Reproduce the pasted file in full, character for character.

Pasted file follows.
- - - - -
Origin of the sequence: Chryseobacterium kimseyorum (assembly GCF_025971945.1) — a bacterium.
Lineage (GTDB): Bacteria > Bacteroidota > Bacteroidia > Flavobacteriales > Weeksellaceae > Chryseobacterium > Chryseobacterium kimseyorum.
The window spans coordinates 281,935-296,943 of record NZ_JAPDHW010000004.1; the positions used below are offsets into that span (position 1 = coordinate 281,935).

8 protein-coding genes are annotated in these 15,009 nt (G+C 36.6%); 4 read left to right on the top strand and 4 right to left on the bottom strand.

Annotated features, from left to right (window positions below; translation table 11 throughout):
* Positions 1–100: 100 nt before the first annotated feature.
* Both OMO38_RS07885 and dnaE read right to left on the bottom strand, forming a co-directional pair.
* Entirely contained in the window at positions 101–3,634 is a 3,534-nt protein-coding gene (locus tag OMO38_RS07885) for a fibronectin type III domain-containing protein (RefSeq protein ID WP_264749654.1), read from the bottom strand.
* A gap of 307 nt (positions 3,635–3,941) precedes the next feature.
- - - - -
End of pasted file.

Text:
Origin of the sequence: Chryseobacterium kimseyorum (assembly GCF_025971945.1) — a bacterium.
Lineage (GTDB): Bacteria > Bacteroidota > Bacteroidia > Flavobacteriales > Weeksellaceae > Chryseobacterium > Chryseobacterium kimseyorum.
The window spans coordinates 281,935-296,943 of record NZ_JAPDHW010000004.1; the positions used below are offsets into that span (position 1 = coordinate 281,935).

8 protein-coding genes are annotated in these 15,009 nt (G+C 36.6%); 4 read left to right on the top strand and 4 right to left on the bottom strand.

Annotated features, from left to right (window positions below; translation table 11 throughout):
* Positions 1–100: 100 nt before the first annotated feature.
* Both OMO38_RS07885 and dnaE read right to left on the bottom strand, forming a co-directional pair.
* Entirely contained in the window at positions 101–3,634 is a 3,534-nt protein-coding gene (locus tag OMO38_RS07885) for a fibronectin type III domain-containing protein (RefSeq protein ID WP_264749654.1), read from the bottom strand.
* A gap of 307 nt (positions 3,635–3,941) precedes the next feature.